I am criss- crossed applesauce on our floor with about a hundred toys scattered all throughout five feet from me.
My two-year-old is running around our living room/playroom giggling away. I am speaking with her Infant Development Group consultant ( a part of the Child Development Centers) discussing ways to help my youngest daughter speak.
While she looks like a four-year-old she is globally delayed, including speech. With my oldest I did not have to consciously work at getting her to speak. At the tender age of one, she recited her ABCs. Not an hour goes by I feel mama guilt that my youngest didn’t get the intense one-on-one with me as her sister did. My oldest controls every conversation in her radius. Having said that, she is a very helpful older sister which could be hampering my youngest to speak. She doesn’t have to ask for anything. It is given to her.
So now after many months of speech consulting and developmental consulting her words are still far and few between. She communicates in her ways. It is a possibility that she may be on the autistic spectrum. We are waiting on our turn at the clinic in Vancouver. In the meantime, I want to do anything I can while she is so young. Anything to help her skills to be in this world.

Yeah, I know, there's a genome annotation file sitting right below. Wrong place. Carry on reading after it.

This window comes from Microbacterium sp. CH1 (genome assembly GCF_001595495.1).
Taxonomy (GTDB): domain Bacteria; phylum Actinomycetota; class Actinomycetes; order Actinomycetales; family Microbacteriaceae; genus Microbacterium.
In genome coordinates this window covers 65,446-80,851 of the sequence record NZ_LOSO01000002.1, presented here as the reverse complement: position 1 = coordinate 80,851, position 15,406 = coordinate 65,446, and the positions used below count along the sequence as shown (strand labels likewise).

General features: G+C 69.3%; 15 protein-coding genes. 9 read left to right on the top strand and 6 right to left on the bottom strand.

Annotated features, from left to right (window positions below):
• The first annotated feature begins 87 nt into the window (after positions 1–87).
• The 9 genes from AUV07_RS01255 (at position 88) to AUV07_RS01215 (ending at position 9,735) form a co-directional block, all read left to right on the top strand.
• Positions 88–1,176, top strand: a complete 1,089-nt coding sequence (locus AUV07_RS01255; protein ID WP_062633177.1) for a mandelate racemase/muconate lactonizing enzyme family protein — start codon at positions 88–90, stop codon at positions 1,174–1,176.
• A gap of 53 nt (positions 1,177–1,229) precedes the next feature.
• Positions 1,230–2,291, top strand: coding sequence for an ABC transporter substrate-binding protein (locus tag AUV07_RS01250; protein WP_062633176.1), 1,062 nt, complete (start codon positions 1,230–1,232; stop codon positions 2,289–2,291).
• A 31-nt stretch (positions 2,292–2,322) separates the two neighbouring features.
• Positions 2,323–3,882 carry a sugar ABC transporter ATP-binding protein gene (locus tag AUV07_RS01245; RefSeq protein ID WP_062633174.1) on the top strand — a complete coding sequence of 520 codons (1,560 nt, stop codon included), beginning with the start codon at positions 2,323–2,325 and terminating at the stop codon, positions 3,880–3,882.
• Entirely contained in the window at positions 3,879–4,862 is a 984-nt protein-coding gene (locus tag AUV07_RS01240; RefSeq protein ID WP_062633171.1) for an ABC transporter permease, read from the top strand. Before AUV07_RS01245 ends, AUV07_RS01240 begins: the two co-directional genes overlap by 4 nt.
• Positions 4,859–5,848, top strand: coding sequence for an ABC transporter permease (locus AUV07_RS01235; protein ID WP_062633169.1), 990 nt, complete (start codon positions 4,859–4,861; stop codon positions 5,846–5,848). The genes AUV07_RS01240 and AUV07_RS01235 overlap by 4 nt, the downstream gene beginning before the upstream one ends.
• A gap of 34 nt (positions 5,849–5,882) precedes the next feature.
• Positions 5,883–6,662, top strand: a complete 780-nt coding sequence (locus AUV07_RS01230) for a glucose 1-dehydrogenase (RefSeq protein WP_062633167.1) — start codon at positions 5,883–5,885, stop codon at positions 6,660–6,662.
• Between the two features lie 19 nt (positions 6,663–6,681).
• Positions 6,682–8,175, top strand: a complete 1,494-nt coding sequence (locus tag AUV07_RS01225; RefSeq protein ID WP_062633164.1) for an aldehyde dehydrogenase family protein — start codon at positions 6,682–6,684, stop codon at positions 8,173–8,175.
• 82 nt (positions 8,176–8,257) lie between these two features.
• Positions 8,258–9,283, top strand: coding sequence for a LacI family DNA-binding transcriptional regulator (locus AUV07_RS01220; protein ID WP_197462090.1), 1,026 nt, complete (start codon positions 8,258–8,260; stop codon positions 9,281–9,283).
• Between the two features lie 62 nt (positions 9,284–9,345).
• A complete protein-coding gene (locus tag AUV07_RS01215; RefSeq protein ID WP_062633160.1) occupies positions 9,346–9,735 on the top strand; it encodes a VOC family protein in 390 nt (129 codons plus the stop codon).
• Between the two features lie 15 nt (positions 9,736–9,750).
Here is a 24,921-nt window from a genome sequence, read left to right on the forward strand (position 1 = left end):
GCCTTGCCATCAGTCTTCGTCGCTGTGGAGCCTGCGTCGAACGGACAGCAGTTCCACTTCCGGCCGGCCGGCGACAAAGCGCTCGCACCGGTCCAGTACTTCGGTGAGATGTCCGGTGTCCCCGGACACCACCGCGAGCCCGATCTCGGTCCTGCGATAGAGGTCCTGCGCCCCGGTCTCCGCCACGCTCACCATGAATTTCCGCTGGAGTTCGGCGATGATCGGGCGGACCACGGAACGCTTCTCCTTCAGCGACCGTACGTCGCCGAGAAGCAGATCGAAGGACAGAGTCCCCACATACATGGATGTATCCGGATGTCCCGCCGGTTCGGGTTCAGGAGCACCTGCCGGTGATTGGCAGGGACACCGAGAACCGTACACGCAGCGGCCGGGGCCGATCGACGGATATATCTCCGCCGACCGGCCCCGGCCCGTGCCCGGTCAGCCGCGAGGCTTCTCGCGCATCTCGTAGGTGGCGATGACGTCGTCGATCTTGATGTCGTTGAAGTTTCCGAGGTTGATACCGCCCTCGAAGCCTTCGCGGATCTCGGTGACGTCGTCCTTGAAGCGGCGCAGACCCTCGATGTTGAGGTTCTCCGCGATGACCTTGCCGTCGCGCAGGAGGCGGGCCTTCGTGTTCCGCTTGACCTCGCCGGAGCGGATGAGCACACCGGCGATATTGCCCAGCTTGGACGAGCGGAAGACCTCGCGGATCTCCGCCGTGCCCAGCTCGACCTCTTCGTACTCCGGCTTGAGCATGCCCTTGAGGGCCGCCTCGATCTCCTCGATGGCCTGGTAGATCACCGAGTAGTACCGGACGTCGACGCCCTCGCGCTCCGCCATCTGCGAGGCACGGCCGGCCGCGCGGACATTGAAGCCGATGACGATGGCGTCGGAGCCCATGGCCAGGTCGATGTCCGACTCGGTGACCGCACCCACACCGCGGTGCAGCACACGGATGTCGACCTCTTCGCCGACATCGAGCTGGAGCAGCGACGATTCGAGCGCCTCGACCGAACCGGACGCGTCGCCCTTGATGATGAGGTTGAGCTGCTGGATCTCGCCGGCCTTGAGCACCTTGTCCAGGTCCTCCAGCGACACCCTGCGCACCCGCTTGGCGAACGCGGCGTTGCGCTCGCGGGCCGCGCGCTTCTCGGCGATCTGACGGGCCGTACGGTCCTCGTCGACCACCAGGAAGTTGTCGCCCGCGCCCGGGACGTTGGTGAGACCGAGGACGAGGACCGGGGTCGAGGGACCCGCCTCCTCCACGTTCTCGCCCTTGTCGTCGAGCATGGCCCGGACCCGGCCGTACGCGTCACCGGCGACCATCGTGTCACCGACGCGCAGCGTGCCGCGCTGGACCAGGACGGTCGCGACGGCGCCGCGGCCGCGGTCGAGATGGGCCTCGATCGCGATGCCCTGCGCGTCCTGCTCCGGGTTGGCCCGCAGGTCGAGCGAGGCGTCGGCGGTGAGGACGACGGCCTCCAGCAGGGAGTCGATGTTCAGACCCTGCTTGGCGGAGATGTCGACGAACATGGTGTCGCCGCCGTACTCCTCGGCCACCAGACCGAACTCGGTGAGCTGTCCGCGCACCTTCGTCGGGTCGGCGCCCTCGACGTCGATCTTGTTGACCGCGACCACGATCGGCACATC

She runs around the room in circles laughing away at her own joke. I ask her to come sit with us to play a toy. I
raise her favorite toy as she sees it across the room. In a warp speed she races towards me. Before I know it her arms are wrapped around me in a death grip hug. She lowers her mouth to smooch a kiss on my cheek. And, she is off exploring and running around the room again.
The consultant and I look at each other. No words can be used to describe the power of her hug and kiss knowing I
am her mother and she loves me. No words.